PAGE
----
Dr. A. Jacobi in a paper read before the Congress of American Physicians and Surgeons at Washington as early as 1894, sums up as follows:
"I may be finally permitted to add the oral testimony of more than a dozen European medical men and dozens of Americans. Every one was asked by me: What do you know of the production of a specific germ disease out of, or through, sewer air? The uniform answer was: There is a general vague impression among the public, but I never saw a case or could prove one.
Some of the conclusions to be drawn from this paper would be as follows:
The atmosphere contains some specific disease germs, both living and dead.
They are frequently found in places which were infected with specific disease.
In sewer air fewer such germs have been found than in the air of houses and school rooms.
Moist surfaces - that is, the contents of cesspools and sewers, and the walls of sewers - while emitting odors do not give off specific germs even in a moderate current of wind.
Splashing of the sewer contents may separate some germs, and then the air of the sewer may become temporarily infected, but the germ will sink to the ground again.
Choking of the sewer, introduction of hot factory refuse, leaky house drains and absence of traps may be the causes of sewer air ascending or forced back into the houses. But the occurrence of this complication of circumstances is certain to be rare.
Whatever rises from the sewer under these circumstances is offensive and irritating. A number of ailments, inclusive, perhaps, of sore throats, may originate from these causes. But no specific diseases will be generated by them except in the rarest of conditions, for specific germs are destroyed by the process of putrefaction in the sewers, and the worse the odor the less the danger, particularly from diphtheria.
The causes of the latter disease are very numerous, and the search for the origin of an individual case is often unsuccessful.
Irritation of the throat and naso-pharynx is a frequent source of local catarrh; this creates a resting place for diphtheria germs, which are ubiquitous during an epidemic, and thus an opportunity for diphtheria is furnished.
Of the specific germs, those of typhoid and dysentery appear to be the least subject to destruction by cesspools and sewers. These diseases appear to be sometimes referable to direct exhalation from privies and cesspools. Very few cases, if any, are attributable to sewer air.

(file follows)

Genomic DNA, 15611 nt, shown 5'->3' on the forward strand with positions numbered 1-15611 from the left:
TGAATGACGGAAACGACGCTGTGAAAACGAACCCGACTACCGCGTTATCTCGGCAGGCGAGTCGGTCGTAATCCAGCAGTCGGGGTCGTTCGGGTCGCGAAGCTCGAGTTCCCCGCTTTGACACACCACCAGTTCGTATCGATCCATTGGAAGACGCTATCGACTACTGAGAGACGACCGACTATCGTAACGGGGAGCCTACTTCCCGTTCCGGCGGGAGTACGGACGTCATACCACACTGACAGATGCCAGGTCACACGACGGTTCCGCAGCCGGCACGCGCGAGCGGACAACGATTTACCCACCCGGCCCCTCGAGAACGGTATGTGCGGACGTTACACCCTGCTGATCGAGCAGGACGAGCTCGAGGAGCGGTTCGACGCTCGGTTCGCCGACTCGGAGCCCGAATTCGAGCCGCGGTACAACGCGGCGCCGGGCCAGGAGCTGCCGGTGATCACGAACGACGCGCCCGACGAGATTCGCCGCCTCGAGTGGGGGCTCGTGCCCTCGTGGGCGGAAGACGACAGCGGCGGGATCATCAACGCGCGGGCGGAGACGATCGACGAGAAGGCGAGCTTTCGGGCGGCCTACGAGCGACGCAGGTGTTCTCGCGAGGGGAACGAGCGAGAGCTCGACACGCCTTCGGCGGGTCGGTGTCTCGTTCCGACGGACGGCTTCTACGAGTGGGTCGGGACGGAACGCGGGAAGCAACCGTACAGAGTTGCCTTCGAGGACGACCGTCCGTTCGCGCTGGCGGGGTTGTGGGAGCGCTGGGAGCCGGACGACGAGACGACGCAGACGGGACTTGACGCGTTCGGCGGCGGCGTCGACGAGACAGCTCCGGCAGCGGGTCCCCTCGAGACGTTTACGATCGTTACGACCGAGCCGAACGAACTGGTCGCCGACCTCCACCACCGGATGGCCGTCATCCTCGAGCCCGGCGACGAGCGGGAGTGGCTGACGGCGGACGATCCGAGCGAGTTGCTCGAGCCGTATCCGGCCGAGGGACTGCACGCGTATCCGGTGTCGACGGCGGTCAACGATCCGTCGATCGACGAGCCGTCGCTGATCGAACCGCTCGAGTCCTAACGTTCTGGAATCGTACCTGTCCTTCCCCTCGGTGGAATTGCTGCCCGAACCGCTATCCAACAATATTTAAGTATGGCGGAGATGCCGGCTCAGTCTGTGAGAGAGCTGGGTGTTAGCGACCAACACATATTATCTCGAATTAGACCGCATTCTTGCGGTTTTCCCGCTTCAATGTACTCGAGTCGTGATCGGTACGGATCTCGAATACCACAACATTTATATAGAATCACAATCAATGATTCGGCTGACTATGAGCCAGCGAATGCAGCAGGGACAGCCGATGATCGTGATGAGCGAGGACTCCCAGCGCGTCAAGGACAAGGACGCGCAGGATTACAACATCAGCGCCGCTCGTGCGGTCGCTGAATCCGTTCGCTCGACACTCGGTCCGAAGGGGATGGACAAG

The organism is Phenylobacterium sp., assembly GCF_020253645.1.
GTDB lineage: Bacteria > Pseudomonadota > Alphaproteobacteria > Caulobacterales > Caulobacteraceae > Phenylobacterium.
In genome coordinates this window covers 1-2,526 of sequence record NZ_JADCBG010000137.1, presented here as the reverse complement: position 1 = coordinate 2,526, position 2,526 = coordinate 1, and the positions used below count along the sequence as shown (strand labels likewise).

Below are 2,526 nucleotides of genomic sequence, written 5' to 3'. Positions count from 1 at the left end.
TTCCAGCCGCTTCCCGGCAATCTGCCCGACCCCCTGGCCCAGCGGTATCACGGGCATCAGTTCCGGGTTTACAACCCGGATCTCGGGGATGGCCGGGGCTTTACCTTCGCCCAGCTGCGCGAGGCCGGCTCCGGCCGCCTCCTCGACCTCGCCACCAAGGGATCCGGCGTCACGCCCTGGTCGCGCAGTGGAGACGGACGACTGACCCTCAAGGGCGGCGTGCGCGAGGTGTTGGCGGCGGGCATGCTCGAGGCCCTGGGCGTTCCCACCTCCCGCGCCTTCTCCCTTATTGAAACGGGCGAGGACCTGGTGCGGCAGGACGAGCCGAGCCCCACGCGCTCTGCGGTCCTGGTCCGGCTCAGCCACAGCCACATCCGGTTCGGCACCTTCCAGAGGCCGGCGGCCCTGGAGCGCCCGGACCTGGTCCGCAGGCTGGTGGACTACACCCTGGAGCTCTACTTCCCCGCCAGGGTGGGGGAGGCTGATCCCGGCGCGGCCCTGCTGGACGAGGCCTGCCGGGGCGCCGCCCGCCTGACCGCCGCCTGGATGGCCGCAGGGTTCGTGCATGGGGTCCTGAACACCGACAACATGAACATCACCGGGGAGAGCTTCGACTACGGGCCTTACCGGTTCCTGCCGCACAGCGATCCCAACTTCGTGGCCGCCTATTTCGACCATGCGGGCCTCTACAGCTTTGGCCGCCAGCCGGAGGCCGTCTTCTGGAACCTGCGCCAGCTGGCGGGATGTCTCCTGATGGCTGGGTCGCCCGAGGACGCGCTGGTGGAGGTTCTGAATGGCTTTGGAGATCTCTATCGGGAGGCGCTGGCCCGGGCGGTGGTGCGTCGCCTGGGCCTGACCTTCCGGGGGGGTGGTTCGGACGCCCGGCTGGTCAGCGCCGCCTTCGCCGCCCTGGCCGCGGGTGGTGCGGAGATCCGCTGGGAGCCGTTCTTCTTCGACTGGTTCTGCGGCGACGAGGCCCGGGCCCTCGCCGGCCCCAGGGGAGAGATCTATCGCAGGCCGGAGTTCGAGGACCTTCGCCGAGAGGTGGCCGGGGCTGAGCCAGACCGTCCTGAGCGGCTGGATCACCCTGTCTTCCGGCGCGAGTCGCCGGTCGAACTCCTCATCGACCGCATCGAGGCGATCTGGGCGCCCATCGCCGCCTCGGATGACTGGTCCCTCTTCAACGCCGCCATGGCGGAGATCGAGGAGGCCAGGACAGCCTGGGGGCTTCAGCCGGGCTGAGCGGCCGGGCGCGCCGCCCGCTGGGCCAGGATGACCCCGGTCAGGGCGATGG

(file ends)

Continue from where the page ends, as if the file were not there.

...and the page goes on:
A single outlet from a sewer would be dangerous to general health because of the density of odors (not germs) arising therefrom. Therefore a very thorough and multiple ventilation is required.*
The impossibility or great improbability of specific diseases rising from sewers into our houses, protected as they are, or ought to be, by good drains and efficient traps, must, however, not lull our citizens and authorities into indolence and carelessness.
For the general health is suffering from chemical exhalations, and the vitality of cell life and the powers of resistance are undermined by them."
Naegeli experimented by enclosing putrescent and putres-cible liquids in sealed vessels together for over three years without air infection taking place, and by drawing air through sand wetted with putrescing liquid and then through sterile infusion without infecting the latter.
Sir Edward Frankland of England found that "the moderate agitation of a liquid does not cause the suspension of liquid particles capable of transport by the circumambient air," but that "the breaking of minute gas bubbles on the surface of a liquid consequent upon the generation of gas within the body of the liquid is a potent cause" of such suspension, and that therefore the stagnation of sewage or constructive defects in sewers may form cesspools of putrefaction in the sewers and generate gases which may form these bubbles. Such defects in sewer construction are totally unnecessary, and cesspool accumulations should, as I have said, never be allowed.
In 1883 P- Miquel* published the results of his experiments on the comparison between sewer and street air in •"The Sidewalk Ventilators in New York City are almost all obstructed."
*"Les Organismes Vivants de 1'Atmosphere," Paris.
Paris, and from 1893 to 1899 he made periodical tests which were given in the following table: bacteria in country air, city air, and sewer air, per cubic meter.
Hotel de Ville.
Uffelmann experimented with a house drain in 1886-7, taking nine samples at intervals during a year. He found an average of 3 bacteria per liter of sewer air. Petri found 1 bacterium and 3 molds in 100 liters of air in a Berlin sewer on one occasion and no bacteria and 1 mold on another.
Carnelley and Haldane* made important studies on sewer air in England in 1887. They found less bacteria in the sewers than in the streets in almost all cases, averaging 9 per liter in the former and 16 in the latter. They concluded that "The micro-organisms in sewer air come entirely, or nearly so, from the outside, and are not derived, or only in relatively small numbers, from the sewer itself." They found a considerable increase, however, under violent splashing. They found less bacteria in the air in contact with quietly flowing sewage rather than more, on account of the wet surface.
Robertson** found less bacteria in the air of the sewers of Penrith than in the street air, averaging 4 to 6 respectively. More bacilli were found in the former and more cocci in the latter.
*T. Carnelley and J. S. Haldane. "The Air of Sewers, proceedings of the Royal Society of London, 1887, XLII, pp 394 and 501.
**"A Study of Micro-Organisms in Air. Especially Those in Sewer Air, and a New Method of Demonstrating Them. British Med. Journal, Dec. 15, 1888.
Laws found that even splashing in sewers was unlikely to produce appreciable infection, and that sewage falling into an egg-shaped sewer, 11 ft. x 9, from the middle of its height, produced practically no effect on the number of germs.